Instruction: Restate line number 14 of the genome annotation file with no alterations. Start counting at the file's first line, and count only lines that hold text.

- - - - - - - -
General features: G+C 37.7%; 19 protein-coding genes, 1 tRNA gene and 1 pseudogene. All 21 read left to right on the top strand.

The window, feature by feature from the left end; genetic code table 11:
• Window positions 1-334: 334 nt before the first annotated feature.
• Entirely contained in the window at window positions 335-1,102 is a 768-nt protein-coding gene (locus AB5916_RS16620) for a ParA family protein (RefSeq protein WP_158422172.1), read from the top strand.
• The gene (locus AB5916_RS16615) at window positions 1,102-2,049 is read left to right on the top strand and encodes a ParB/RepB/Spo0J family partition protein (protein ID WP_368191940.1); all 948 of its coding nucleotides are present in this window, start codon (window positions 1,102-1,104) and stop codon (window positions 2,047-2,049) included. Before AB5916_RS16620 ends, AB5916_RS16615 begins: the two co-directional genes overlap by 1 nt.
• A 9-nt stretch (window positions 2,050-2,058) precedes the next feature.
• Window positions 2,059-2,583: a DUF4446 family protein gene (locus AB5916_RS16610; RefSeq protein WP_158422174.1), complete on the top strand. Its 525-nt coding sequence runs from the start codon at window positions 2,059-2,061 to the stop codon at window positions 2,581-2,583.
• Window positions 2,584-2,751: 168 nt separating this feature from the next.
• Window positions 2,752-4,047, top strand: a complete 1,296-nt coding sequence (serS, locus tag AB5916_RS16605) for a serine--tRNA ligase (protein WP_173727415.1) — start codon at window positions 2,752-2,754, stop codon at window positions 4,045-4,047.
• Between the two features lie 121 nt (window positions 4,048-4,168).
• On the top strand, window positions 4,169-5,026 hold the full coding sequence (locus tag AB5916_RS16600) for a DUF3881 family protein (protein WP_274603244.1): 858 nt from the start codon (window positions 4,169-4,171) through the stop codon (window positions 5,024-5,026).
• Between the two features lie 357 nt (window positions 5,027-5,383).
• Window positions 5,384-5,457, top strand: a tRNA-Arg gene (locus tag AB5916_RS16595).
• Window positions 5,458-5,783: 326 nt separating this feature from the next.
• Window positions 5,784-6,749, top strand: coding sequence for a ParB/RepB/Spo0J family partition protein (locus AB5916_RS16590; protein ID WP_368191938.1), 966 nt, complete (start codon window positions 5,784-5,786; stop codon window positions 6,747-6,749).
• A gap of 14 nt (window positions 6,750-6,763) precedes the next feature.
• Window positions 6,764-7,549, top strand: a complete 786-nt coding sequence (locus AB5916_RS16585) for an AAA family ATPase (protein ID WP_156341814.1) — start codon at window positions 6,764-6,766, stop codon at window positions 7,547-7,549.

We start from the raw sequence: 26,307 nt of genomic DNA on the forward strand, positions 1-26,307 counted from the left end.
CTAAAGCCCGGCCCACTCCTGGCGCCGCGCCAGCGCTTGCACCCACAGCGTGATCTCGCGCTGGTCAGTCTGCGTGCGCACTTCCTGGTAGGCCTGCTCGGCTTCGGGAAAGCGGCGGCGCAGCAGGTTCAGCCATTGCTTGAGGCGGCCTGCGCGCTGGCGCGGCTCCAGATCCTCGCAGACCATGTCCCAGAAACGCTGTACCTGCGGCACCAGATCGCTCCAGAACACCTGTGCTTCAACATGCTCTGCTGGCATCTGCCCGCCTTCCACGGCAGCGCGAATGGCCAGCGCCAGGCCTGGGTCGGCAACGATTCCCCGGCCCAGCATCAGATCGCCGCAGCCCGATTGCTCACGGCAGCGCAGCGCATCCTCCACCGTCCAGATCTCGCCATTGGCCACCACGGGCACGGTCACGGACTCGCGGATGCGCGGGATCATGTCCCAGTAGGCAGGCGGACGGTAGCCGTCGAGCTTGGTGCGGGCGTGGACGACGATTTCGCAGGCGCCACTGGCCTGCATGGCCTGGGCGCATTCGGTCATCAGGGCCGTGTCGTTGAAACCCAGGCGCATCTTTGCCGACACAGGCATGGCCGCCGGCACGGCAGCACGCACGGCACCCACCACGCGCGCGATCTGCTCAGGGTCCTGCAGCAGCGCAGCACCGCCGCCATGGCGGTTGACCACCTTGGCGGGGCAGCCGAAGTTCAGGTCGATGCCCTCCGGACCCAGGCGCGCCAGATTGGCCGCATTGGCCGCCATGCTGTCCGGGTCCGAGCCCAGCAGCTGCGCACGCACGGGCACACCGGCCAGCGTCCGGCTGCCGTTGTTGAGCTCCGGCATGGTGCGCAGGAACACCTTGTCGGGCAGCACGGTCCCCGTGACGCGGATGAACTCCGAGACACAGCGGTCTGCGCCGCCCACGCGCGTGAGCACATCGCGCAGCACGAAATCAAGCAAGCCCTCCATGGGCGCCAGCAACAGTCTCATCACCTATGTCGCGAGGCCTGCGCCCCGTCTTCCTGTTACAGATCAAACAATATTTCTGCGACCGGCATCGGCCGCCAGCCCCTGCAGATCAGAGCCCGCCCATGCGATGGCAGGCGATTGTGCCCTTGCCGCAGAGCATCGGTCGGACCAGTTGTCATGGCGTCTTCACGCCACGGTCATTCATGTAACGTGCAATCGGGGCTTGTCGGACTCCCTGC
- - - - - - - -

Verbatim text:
• Window positions 5,458-5,783: 326 nt separating this feature from the next.